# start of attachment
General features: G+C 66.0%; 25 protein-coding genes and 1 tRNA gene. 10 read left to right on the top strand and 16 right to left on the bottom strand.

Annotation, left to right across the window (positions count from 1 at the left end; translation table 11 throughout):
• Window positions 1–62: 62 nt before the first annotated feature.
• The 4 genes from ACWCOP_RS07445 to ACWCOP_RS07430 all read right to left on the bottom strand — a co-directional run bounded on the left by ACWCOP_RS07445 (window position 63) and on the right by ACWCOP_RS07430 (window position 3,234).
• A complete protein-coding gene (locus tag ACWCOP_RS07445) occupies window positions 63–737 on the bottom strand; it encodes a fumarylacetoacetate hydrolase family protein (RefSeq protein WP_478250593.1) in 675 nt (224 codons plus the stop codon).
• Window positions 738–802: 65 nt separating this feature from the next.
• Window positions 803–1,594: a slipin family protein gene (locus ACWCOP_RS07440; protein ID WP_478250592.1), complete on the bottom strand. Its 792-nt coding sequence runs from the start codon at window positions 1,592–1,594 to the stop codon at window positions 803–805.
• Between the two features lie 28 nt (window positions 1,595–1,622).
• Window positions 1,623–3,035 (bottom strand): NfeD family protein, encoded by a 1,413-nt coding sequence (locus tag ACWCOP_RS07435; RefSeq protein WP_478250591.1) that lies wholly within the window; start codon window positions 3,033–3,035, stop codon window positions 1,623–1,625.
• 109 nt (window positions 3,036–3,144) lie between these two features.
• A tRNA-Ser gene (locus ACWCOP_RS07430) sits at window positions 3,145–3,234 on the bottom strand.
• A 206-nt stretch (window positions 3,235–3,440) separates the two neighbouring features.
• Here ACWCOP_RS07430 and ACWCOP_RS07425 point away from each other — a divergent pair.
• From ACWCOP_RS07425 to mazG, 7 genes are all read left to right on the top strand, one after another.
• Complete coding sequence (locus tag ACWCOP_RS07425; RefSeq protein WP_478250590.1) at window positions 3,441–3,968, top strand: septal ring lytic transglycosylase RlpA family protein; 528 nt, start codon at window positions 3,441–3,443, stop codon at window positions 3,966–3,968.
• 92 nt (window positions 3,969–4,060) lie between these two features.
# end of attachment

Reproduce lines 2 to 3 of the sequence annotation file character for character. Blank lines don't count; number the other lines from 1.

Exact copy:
Annotation, left to right across the window (positions count from 1 at the left end; translation table 11 throughout):
• Window positions 1–62: 62 nt before the first annotated feature.